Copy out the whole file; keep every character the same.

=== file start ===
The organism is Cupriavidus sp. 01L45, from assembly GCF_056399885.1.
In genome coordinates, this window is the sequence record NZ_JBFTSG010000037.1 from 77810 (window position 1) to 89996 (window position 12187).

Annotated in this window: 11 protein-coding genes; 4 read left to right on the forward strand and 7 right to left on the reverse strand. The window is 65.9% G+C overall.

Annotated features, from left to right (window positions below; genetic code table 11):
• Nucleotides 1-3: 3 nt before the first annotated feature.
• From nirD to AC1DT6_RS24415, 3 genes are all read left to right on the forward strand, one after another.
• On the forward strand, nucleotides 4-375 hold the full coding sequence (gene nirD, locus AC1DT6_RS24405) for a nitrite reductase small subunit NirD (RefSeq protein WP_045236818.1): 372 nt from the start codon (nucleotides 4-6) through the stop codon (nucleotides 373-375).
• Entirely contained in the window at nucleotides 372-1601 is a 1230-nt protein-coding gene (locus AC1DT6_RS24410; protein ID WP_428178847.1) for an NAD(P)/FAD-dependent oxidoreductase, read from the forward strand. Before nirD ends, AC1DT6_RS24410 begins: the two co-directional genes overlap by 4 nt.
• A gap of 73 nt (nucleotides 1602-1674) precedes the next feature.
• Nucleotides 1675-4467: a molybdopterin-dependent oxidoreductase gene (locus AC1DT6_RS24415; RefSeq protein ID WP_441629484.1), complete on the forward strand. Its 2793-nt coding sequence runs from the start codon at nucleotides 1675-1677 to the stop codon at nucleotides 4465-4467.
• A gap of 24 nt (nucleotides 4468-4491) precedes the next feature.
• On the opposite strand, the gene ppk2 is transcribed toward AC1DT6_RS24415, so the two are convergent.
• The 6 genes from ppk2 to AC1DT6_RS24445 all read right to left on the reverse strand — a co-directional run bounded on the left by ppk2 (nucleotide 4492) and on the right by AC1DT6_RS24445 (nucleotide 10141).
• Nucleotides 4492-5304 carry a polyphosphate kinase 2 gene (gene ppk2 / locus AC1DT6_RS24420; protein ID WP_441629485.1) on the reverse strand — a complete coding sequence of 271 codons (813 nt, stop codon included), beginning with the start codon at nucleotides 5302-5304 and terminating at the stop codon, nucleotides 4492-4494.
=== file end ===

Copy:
The organism is Cupriavidus sp. 01L45, from assembly GCF_056399885.1.
In genome coordinates, this window is the sequence record NZ_JBFTSG010000037.1 from 77810 (window position 1) to 89996 (window position 12187).

Annotated in this window: 11 protein-coding genes; 4 read left to right on the forward strand and 7 right to left on the reverse strand. The window is 65.9% G+C overall.

Annotated features, from left to right (window positions below; genetic code table 11):
• Nucleotides 1-3: 3 nt before the first annotated feature.
• From nirD to AC1DT6_RS24415, 3 genes are all read left to right on the forward strand, one after another.
• On the forward strand, nucleotides 4-375 hold the full coding sequence (gene nirD, locus AC1DT6_RS24405) for a nitrite reductase small subunit NirD (RefSeq protein WP_045236818.1): 372 nt from the start codon (nucleotides 4-6) through the stop codon (nucleotides 373-375).
• Entirely contained in the window at nucleotides 372-1601 is a 1230-nt protein-coding gene (locus AC1DT6_RS24410; protein ID WP_428178847.1) for an NAD(P)/FAD-dependent oxidoreductase, read from the forward strand. Before nirD ends, AC1DT6_RS24410 begins: the two co-directional genes overlap by 4 nt.
• A gap of 73 nt (nucleotides 1602-1674) precedes the next feature.
• Nucleotides 1675-4467: a molybdopterin-dependent oxidoreductase gene (locus AC1DT6_RS24415; RefSeq protein ID WP_441629484.1), complete on the forward strand. Its 2793-nt coding sequence runs from the start codon at nucleotides 1675-1677 to the stop codon at nucleotides 4465-4467.
• A gap of 24 nt (nucleotides 4468-4491) precedes the next feature.
• On the opposite strand, the gene ppk2 is transcribed toward AC1DT6_RS24415, so the two are convergent.
• The 6 genes from ppk2 to AC1DT6_RS24445 all read right to left on the reverse strand — a co-directional run bounded on the left by ppk2 (nucleotide 4492) and on the right by AC1DT6_RS24445 (nucleotide 10141).
• Nucleotides 4492-5304 carry a polyphosphate kinase 2 gene (gene ppk2 / locus AC1DT6_RS24420; protein ID WP_441629485.1) on the reverse strand — a complete coding sequence of 271 codons (813 nt, stop codon included), beginning with the start codon at nucleotides 5302-5304 and terminating at the stop codon, nucleotides 4492-4494.